Stable wormholes?

Date: Wed Apr 12 2000 - 20:40:06 MDT

A Russian scientist claims to have discovered a theoretical type of
wormhole that would be self-stabilizing without the need for input of
"negative energy."

Go to the end of this posting for a link to the original paper in English

Mike LaTorra

>Voyages across the Universe have come light years closer
>FASTEN your seatbelts and hold on tight-intergalactic space travel is
>back on the agenda. Sceptics who dismiss the idea of faster-than-light
>travel through "wormholes" in space may have to think again, because
>new calculations based on Einstein's general theory of relativity suggest
>that wormholes large and stable enough to allow intergalactic travel really
>can exist.
>The possibility that the cosmos is peppered with short cuts through space
>and time has intrigued people ever since 1915 when German theorist Ludwig
>Flamm found hints of their existence in Einstein's equations. While attempts
>to unify the fundamental forces of nature suggest that tiny quantum
>wormholes may exist, most experts suspect that some fundamental law of
>physics prevents the formation of large wormholes-not least because these
>would theoretically allow time travellers to go back in time and, say,
>prevent their own birth by accidentally killing one of their parents.
>Now a Russian theorist has found a new type of wormhole that is
>compatible with the known laws of physics, yet can be as big and stable
>as you like. According to Sergei Krasnikov, a relativity expert at the
>Pulkovo Observatory in St Petersburg, the standard arguments against
>large wormholes assume that they all have the same basic shape, and need to
>be crammed with "exotic matter" to keep them open (New Scientist, 6
>September 1997, p 49).
>Such exotic matter has never been seen, but theory suggests it can be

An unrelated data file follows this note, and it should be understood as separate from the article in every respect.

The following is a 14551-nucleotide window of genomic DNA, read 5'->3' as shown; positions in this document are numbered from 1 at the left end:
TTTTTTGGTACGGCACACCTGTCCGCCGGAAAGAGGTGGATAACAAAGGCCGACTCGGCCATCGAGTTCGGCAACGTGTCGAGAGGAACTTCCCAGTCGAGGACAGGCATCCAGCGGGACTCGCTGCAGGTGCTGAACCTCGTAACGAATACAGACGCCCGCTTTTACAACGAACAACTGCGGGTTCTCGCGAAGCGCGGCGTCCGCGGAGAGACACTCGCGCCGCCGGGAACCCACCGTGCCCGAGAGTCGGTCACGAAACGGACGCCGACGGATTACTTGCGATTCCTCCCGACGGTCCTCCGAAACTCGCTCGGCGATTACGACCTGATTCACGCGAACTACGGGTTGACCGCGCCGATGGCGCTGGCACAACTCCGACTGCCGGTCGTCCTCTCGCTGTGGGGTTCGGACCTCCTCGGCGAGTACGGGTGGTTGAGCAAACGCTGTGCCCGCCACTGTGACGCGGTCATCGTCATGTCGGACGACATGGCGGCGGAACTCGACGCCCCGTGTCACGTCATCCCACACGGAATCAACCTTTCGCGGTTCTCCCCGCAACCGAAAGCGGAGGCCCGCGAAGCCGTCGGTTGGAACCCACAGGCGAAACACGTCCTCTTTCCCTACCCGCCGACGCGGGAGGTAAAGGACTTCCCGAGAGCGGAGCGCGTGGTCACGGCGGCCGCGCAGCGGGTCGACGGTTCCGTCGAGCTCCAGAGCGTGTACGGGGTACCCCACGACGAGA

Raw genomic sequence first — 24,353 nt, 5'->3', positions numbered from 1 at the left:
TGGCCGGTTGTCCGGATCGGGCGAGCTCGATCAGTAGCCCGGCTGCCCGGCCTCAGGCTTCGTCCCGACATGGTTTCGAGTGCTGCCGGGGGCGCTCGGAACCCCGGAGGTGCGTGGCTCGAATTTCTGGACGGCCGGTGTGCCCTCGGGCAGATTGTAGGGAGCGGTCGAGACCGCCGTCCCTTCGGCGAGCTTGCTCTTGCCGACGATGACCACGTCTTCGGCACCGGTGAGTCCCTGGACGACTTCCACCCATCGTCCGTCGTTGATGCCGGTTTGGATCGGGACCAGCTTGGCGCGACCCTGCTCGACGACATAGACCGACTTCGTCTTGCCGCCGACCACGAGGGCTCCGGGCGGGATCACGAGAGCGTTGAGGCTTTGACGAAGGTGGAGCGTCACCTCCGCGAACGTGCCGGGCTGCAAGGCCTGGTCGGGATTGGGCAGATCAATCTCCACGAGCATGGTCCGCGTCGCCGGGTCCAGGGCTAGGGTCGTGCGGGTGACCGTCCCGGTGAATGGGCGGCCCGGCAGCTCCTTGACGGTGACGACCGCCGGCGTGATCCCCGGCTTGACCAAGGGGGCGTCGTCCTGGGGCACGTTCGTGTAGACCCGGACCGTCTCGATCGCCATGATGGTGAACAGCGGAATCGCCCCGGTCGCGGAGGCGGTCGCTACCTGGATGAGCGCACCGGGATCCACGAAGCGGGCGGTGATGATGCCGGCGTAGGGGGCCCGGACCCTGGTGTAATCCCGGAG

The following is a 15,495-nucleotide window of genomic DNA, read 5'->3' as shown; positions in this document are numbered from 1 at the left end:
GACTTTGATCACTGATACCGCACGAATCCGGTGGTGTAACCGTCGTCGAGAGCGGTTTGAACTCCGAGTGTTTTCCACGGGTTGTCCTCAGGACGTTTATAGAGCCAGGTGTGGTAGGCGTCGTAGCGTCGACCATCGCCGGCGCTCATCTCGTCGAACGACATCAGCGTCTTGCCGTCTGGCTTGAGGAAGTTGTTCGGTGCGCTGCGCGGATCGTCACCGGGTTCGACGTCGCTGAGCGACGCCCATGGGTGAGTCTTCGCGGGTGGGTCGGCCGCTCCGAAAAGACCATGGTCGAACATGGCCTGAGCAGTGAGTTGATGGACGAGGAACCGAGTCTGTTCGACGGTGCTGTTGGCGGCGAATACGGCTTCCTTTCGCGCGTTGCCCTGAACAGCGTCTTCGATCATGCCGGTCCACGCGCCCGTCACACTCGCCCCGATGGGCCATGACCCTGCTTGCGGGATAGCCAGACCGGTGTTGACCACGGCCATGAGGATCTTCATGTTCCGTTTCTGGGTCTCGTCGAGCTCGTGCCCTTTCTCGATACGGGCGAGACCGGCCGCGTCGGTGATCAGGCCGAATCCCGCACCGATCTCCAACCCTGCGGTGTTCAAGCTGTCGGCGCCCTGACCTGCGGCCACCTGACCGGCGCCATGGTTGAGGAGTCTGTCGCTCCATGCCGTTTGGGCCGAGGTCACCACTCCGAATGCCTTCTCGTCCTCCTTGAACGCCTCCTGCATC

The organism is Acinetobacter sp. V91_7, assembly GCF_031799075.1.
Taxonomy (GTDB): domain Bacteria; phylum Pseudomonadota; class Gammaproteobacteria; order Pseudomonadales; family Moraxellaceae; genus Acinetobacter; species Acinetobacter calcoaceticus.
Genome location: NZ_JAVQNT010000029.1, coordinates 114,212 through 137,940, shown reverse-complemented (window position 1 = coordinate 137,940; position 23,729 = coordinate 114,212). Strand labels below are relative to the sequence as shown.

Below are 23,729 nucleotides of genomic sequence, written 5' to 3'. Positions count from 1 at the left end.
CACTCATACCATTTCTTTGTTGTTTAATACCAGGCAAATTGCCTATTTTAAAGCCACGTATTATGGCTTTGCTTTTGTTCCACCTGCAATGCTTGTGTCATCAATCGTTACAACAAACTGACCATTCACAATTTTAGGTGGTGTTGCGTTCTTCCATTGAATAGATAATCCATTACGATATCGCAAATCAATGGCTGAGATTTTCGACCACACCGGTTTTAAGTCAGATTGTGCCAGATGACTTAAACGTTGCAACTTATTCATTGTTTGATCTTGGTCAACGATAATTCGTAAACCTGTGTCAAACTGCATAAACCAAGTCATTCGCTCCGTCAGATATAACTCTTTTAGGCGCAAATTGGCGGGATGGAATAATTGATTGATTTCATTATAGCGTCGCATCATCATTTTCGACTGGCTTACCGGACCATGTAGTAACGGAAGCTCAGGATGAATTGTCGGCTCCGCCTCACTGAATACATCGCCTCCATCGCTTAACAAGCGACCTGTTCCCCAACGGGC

>created literally out of nothing when space and time are curved in the
>right way. What Krasnikov has found is a new type of wormhole that can
>create its own supply of exotic matter-and in sufficient quantities to make
>it big enough and keep it open long enough for people to use.
>"This new wormhole, like every other, needs exotic matter for it to form,
>and like some others can produce it by itself," Krasnikov told New
>Scientist. "What's new is that this wormhole actually generates enough
>to make it arbitrarily large." Other theorists admit to being intrigued by
>the new work, but remain cautious.
>"It's worth taking seriously," says Ian Moss, a relativity expert at the
>University of Newcastle upon Tyne. "The main worry is that it could fall
>down on some technical detail." Paul Davies of Imperial College, London,
>adds that proving something is theoretically possible does not prove it
>actually exists: "My feeling is that the matter is still open," he says.
>Krasnikov accepts that testing his claims by building a wormhole is far
>beyond present technology. Even so, such wormholes may have been
>left over from the big bang, he says-and finding one would have a
>dramatic effect on interstellar travel: "If there is a wormhole connecting
>the vicinities of the Earth and the star Vega, one can take a short cut by
>flying through it."
>Source: (archive gr-qc, abstract 0003092, title
>"Toward a Traversable Wormhole")
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